Cell Loss with Aging
There have been several techniques developed to determine the number of cells in the central nervous system. Probably the simplest and the most common technique has been the ocular micrometric method. This was originally used by Hammerberg in 1895 and while other techniques may be mentioned, it is at the present time the most consistent and dependable. It involves examination of tissue with the aid of a micrometer disc inserted into the ocular of a compound microscope. Cells which fall within the squares of the disc may then be counted and total counts made as well as graphs showing relative populations within any portion of the section. This is most useful in determining cell numbers within a brain stem nuclear structure since it is possible in serial section counting to obtain an impression of the cell population at any specific point. By examination in several planes, one may obtain a 3-dimensional impression of the nucleus, and to compare specific sites within the nucleus in a number of brain specimens when the nucleus is of similar size. Direct optical examination of tissue by the investigator also makes possible a differentiation of neurons from glial cells and discriminates fairly easily when there is an overlapping of cells.
KeywordsCerebral Cortex Purkinje Cell Aging Brain Senile Dementia Inferior Olive
Unable to display preview. Download preview PDF.
- Brody, H. Structural changes in the aging nervous system. In: Interdisciplinary Topics in Gerontology. (Ed. Blumenthal, H.), Karger, Basel/Munchen, 1970.Google Scholar
- DeLorenzi, E. Constenza numerica delle cellule del Purkinje in individui di varia eta. Bull, Soc. ital. biol. sper. 6:80–82, 1931.Google Scholar
- Economo, C. and Koskinas, G. Die Cytoarchitektonik der Hirnrinde des erwachsenen Menschen. Leipsig, 1925.Google Scholar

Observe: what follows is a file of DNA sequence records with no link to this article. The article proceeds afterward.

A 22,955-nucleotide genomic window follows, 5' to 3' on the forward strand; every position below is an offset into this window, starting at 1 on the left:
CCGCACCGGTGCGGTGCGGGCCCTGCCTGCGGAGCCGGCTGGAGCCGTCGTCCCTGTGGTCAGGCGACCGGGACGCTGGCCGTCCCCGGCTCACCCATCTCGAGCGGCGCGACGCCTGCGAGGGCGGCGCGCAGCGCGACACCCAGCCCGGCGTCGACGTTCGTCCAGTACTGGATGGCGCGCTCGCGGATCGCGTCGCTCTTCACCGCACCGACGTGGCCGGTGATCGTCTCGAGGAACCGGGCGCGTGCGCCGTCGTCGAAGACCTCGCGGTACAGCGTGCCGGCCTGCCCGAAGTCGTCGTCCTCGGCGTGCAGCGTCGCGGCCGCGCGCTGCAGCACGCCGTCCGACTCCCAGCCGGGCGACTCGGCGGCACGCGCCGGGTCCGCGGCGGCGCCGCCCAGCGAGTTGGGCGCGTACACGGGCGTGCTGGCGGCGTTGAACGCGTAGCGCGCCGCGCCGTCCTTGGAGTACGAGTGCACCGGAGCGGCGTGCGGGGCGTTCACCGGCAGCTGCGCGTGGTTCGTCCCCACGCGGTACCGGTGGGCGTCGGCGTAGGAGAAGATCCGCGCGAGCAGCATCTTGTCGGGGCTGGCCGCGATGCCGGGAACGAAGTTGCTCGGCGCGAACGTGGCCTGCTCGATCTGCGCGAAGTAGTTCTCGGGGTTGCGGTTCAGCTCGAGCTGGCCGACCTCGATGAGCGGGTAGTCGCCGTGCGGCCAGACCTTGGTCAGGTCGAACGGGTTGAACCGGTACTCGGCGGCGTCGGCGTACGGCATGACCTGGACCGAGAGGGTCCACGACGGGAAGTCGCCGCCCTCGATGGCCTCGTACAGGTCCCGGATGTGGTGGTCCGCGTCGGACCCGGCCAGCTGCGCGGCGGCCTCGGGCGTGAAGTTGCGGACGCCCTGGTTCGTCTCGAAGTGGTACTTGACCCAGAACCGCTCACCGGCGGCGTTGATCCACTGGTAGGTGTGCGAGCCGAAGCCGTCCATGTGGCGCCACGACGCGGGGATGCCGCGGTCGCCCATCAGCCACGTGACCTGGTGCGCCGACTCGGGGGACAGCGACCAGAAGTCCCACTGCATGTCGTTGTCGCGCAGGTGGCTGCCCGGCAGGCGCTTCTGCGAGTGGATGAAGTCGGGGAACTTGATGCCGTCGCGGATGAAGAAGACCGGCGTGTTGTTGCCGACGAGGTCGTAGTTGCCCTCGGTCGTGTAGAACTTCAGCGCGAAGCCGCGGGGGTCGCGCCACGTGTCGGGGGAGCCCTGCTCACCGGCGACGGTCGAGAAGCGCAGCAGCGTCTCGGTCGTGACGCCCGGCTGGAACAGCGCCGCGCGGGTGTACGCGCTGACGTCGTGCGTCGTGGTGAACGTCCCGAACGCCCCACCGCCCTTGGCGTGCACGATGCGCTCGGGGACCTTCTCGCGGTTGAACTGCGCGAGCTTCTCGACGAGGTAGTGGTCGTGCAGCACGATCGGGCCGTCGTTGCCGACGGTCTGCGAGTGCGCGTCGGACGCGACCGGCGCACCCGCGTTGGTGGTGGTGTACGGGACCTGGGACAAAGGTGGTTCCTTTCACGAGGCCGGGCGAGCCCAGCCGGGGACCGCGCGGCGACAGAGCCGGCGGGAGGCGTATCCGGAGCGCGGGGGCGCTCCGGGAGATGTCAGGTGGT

- Feldman, M. Dendritic changes in aging rat brain. In: Aging Brain and Senile Dementia. (Eds. K. Nandy and I. Sherwin), Plenum Press, New York, 1977.Google Scholar
- Hodge, C. F. Changes in ganglion cells from birth to senile death. Observations on man and honey bee. J. Physiol. 17:129–134, 1894.Google Scholar
- Hyden, H. The Neuron. In: The Cell. (Eds. J. Brachet and A.E. Mirsky), Academic Press, New York, 1960.Google Scholar
- Maleci, O. Sul rapporto numerico tra 1e cellule dei nuclei di origine e 1e fibre di nervi motor encefalici dell’uomo, con osservazioni sulle differenze qualitative delle dette fibre. Arch. Ital. Annt. Embriol. 35:559–583, 1936.Google Scholar
- Nurnberger, I. I. Direct enumeration of cells of the brain. In: Biology of Neuroglia. (Ed. Windle, W.F.), Charles C. Thomas, Springfield, 1958.Google Scholar
- Scheibel, M. E. and Scheibel, A.B. Differential changes with aging in old and new cortices. In: Aging Brain and Senile Dementia. (Eds. K. Nandy and I. Sherwin), Plenum Press, New York, 1977.Google Scholar
- Tomlinson, B. E. Some quantitative cerebral findings in normal and demented old people. In: Neurobiology of Aging. (Eds. R. O. Terry and S. Gershon), Raven Press, New York, 1976.Google Scholar
- Vijayashankar, N. and Brody, H. Neuronal population of human abducens nucleus. Anat. Record 169(2):447, 1971.Google Scholar
- Vijayashankar, N. and Brody, H. A study of aging in the human abducens nucleus. J. of Comp. Neurol., 1977a, in press. Vijayashankar, N. and Brody, H. Aging in the human brainstem: A study of the nucleus of the trochlear nerve. Acta Anatomica, 1977b, in press.Google Scholar